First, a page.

HAIR is coming to London!

I take great pleasure in being able to report that the critically acclaimed and Tony Award winning 60s tribal-love-rock musical ‘HAIR‘ is coming to the Gielgud Theatre in London, from April 2010, direct from Broadway!

I am so chuft, I have been saying for years that we really need HAIR to come back, and I am so thrilled that next summer is going to be the Summer of Love for musical theatre! 😀

HAIR originally played in London at the Shaftesbury theatre at the end of the 60s, and had some amazing people in it including Paul Nicholas, Richard O’Brien, Elaine Paige, Floella Benjamin and Tim Curry. In fact, its original West End run proved to be more popular than the original Broadway run, so this really is a bit of a coming home for HAIR in my opinion.

I really like that it’s Sir Cameron Mackintosh who is bringing HAIR back to London, as he worked as a production runner on the original 1968 London production, so it really is a full-circle kinda thing.

For the West End 2010 production, the ENTIRE Broadway cast are coming over to appear in it, with the Broadway production being completely recast. The show will open for previews on April 1st, with opening night scheduled for April 14th. The Broadway cast are initially scheduled to be here as the West End cast until October 2nd. This will mark the first time in recent memory that such a cast upheaval has happened, with recent productions of ‘Spamalot’ and ‘Wicked’ only flirting briefly with this idea as seen in their trans-Atlantic transfers of their respective lead actresses.

I’m also really pleased to see Equity UK and Actors Equity (US) for working together to allow this movement of talent (they’re citing economic and employment benefits, but hopefully this freedom of movement will continue once the recession is long behind us).

Equity UK has posted a few tweets on Twitter about the move:

“Hair will be part of an exchange agreement so British actors will be allowed to perform in New York.”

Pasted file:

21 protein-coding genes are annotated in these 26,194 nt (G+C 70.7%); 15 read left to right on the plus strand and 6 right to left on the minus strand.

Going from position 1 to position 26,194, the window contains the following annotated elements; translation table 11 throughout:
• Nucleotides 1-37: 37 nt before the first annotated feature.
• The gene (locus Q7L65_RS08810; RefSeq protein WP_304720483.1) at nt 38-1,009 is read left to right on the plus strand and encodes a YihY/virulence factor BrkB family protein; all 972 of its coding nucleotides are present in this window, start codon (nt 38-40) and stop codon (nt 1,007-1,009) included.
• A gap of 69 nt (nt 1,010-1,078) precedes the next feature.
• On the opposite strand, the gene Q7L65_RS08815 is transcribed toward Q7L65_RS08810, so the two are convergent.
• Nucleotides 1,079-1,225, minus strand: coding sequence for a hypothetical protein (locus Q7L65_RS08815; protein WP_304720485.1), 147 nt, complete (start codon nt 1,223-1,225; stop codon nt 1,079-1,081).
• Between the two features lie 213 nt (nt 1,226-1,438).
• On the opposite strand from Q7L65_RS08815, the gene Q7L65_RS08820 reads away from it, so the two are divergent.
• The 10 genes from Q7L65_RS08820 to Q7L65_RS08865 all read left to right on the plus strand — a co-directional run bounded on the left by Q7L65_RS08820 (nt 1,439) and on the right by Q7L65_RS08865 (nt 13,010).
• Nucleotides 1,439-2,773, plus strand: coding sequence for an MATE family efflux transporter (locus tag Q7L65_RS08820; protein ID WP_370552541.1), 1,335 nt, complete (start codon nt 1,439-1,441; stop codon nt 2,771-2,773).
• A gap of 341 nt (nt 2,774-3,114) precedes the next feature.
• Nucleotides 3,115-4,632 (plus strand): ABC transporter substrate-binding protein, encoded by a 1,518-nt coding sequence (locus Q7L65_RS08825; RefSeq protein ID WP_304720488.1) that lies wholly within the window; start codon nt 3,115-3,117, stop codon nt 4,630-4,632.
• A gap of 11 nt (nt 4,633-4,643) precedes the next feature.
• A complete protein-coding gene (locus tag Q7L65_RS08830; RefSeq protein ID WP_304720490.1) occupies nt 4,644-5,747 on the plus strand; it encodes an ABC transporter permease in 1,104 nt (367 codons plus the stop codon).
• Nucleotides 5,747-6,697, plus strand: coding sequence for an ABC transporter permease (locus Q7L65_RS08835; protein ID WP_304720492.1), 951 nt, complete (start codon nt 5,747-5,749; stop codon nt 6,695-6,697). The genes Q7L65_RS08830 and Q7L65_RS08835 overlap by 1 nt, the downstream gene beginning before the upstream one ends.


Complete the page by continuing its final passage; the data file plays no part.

“Also, with Hair, the intention is to hire a more British cast once, or if, it takes off” (erm… if? IF?! ;))

“There is a shortage of jobs but Hair creates work for Brits in NY & there have been more Brits on Broadway than Americans in the West End”

I am going to make a perhaps controversial statement here, and that is that I do prefer the film adaptation to the original stage musical version itself. Sorry! Do note that I have said that it’s the stage musical version itself and not any specific production – big difference! Please view my earlier blog post for my explanation of why this is (it’s mainly storyboarding): CLICK HERE.

That said, I have been following the production in the US with avid attention and I am thrilled that it’s coming over. When I say that I prefer the film adaptation, that in no way deters from my enjoyment of the musical itself – I think of them as two separate entities really, one is live theatre, the other is essentially a movie. Watching it in the theatre will be a completely uplifting and different experience I reckon, and I can’t wait to see if my preference gets overturned! I also hope that we’ll get lots of open air appearances in Royal Parks etc, as the cast were frequently out performing in Central Park last summer in the US (largely as that’s where their original revival was staged).

For those with Spotify, you can hear the remarkably good 2008 Broadway Cast soundtrack by clicking here.

So many of the songs from HAIR have transcended into music pop culture, that I am sure that this’ll be a massive hit with all suitable age groups over here once again. Whether you love the amazing opening number ‘Aquarius’, or it’s that you recognise ‘I Got Life’ from Nina Simone’s classic mash-up of the musical’s original song (or from those Muller ads *sigh* heh!);  or it’s ‘Let The Sun Shine’ from Milk and Honey; HAIR is guaranteed to spark a hippy revival in the West End and provide something that’s completely unique to the mix of what’s currently gracing the London theatre scene!


About Gari

Northern lad; living out in the Peak District and rediscovering life after having had a brain tumour.

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